There are small sidewalk-affixed plaques in many locations in Berlin, including on my street. Here are some visual examples and here are many more. They sit by the victim's former home and list the victim's name, the date he or she was taken away, and date and place he or she was murdered. The word given is the more brutal "murdered" (ermordet), not "killed."
Most plaques refer to Holocaust victims, although one nearby plaque is for a German general who apparently disliked the Nazis (and vice versa) and others are for gypsies, gays, and resistance fighters. Here are further sites on the plaques, including in German. Here is Wikipedia on the plaques; some homeowners do fear price depreciation. Since the plaques are placed in public space, the homeowner has no veto rights.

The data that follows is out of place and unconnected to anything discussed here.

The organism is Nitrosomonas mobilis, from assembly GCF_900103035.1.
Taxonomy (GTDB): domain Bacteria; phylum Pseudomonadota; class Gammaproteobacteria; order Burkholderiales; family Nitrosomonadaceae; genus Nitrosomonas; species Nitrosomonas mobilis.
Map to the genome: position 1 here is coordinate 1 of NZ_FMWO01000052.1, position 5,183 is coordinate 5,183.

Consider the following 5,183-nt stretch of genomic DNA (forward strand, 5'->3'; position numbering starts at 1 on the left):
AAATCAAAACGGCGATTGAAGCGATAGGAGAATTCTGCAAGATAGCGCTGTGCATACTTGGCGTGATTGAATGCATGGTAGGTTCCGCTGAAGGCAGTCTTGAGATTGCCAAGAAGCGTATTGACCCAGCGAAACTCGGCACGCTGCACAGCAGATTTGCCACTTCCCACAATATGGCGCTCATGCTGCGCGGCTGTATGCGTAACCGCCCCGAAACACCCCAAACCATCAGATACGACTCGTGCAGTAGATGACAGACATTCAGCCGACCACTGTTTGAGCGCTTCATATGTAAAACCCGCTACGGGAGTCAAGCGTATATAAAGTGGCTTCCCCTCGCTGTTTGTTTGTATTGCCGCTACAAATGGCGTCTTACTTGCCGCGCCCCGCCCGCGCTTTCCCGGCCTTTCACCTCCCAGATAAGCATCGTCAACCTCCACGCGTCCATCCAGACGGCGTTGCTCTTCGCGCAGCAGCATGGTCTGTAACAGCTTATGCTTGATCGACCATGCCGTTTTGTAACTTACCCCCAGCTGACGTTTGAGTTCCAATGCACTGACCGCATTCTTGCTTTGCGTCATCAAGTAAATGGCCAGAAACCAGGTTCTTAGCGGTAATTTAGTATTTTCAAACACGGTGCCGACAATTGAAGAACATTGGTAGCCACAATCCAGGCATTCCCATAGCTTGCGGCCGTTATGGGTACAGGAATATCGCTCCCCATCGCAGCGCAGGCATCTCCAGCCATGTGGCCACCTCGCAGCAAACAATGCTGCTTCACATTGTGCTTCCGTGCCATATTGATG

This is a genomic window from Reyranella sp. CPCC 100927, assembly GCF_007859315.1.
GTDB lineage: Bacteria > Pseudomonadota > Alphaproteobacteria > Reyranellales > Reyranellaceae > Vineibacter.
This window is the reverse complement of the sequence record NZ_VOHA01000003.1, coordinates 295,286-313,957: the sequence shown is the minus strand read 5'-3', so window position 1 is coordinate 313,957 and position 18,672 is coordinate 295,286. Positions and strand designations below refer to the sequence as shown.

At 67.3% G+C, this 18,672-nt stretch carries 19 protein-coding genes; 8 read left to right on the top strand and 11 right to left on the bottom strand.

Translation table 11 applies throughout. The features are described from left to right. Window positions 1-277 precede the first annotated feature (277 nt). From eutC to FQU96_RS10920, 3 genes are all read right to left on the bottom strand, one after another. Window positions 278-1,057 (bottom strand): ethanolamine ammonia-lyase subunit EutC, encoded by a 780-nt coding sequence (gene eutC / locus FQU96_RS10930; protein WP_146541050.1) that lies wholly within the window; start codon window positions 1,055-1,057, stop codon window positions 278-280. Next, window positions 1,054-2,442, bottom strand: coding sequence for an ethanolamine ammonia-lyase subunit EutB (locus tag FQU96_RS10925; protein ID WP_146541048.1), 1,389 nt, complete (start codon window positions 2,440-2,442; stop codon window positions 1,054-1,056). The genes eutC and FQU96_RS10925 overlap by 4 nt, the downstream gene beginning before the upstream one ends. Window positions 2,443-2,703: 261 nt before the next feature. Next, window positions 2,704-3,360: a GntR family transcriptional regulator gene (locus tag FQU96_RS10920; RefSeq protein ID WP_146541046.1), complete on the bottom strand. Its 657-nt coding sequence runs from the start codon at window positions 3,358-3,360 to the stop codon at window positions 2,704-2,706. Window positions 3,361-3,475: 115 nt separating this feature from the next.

The plaques are the brainchild of Gunther Demnig, a sculptor from Cologne who has made them his life's work. A plaque costs 95 euros and a sponsor, often a relative or former friend, commissions Demnig to make a "Stolperstein," as he calls them in German, or a "stone to stumble upon." The story of the origin of the plaques is here. Demnig's parents were ardent Nazis, which he reports caused him to feel some responsibility for what happened. He relies on records collected by the Gestapo itself.
The first Stolpersteine he laid illegally in the mid 1990s. As of April of this year, Demnig himself has installed over 22,000 of the plaques. Here is Demnig's home page.
The city of Munich has since relented in its ban, and now it allows the plaques.